About ten years ago my fifteen year old daughter and I went for a hike in the hills above Boulder. It was mid-April and we couldn’t wait to get out and stretch our legs and breathe deeply after a long winter of being cooped up inside.
We parked just off Hwy 36, at the trailhead. We’d brought our two medium-sized dogs, Dudley and Sprite, so we felt pretty safe.
The trail was a there-and-back kind of hike.
At the mid-point—about two miles into our hike—we passed through a wooded section, and paid particular attention because of the possibility of a lurking mountain lion. We made lots of noise, laughing and talking and swinging and hitting our walking sticks against tree trunks.
Then we heard it. The unmistakable and bone-chilling sound of an intimidated rattle snake.
We looked up to the rocks above us. A big rattler was sitting on a flat rock, about eight feet above us, flicking his tongue and rattling his warning.
We hurried to get away from the area. And we thanked God that the snake had not been closer to the trail. We made it to the turn around.
On our way back, Kiri and I kept reminding each other about the wooded section and to keep looking for the snake on the rock. Kiri was ahead of me, walking Sprite. Dudley was pulling me along as if he, too, was anxious to get past this spooky section of the trail.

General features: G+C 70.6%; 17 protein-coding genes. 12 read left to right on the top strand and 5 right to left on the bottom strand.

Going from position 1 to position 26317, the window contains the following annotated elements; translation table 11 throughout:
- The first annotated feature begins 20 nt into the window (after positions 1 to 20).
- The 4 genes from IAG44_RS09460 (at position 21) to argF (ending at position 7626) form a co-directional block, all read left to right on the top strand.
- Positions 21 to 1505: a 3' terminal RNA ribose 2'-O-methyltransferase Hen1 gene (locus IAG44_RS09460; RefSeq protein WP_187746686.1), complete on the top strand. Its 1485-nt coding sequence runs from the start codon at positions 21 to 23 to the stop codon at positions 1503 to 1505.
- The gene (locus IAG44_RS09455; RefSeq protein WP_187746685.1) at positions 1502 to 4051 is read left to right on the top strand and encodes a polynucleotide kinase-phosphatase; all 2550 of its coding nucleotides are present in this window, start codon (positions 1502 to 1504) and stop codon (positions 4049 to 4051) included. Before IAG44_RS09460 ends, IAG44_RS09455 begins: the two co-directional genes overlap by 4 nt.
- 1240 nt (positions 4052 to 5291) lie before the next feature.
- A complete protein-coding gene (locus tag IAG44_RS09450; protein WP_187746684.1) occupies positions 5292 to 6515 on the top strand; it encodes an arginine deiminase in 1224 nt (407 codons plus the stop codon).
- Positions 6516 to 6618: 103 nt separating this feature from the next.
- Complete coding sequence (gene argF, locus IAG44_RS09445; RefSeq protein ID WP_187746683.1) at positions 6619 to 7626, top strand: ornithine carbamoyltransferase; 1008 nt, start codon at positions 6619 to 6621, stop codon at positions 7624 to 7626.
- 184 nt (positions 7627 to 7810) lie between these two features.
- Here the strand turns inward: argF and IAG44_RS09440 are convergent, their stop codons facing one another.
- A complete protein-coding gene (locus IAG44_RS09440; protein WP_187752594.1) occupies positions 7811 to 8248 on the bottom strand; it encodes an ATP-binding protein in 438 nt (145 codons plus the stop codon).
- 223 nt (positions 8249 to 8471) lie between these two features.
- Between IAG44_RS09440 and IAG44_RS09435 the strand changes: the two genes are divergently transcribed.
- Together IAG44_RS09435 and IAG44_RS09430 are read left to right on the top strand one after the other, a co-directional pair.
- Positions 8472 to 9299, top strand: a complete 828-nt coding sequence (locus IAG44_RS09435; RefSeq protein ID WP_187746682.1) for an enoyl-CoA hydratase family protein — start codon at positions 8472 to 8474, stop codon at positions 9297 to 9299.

I kept my eyes peeled to the right, scanning the rocks for the snake.
Just then out of the corner of my left eye, I saw the lightning-like movement. A snake on the trail…let me repeat….on the trail, had struck at Kiri, missing her calf by just inches. She hadn’t even seen it until I screamed a warning and she jumped clear.
Kiri picked up pebbles from the trail and began to pelt the snake. I yelled at her to stop it because the rocks were only making the snake bunch up into a tighter coil. We’d never get past him if he didn’t slither away from the trail. Even the dogs refused to budge.
The rattler wouldn’t move, so we had to climb up through some rocks and high grasses to get past that part of the trail, all the time fearing that we might encounter another snake.
After we got clear, we ran the two miles back to our car. And all the time, we kept thanking God for protecting us. Especially since we hadn’t brought a cell phone.
I’ve thought about that experience many times. Here are the lessons we’ve learned:
- Recognize that danger exists.
- Be alert…always. Predators strike when you think you’re safe.
- Be prepared. Know how you will meet a threat.
- Have a plan of defense or escape.
- Stay close to others.
Recognize danger, be alert, be prepared, have a plan, stay close.
Physical attacks can be terrible and traumatic. But, in the spiritual realm, attacks are no less devastating.
In the book of Ephesians, we are told to put on the full armor of God to defend against evil and evil forces. The author, Paul, was fully aware of spiritual danger and of the attacks of the devil.
- We need faith in God and His work on the cross,
- we need to practice doing right, so that we recognize wrong-doing,
- we need to know God’s Word well and be able to rightly handle it against worldly “wisdom,”
- we need to pray in alignment with the Holy Spirit.
- Stay close to others.
Faith in God, Do right, Know the Word, Pray, Fellowship.
“…take up the shield of faith with which you can extinguish all the flaming arrows of the evil one.” ( Eph. 6:16 NIV Bible)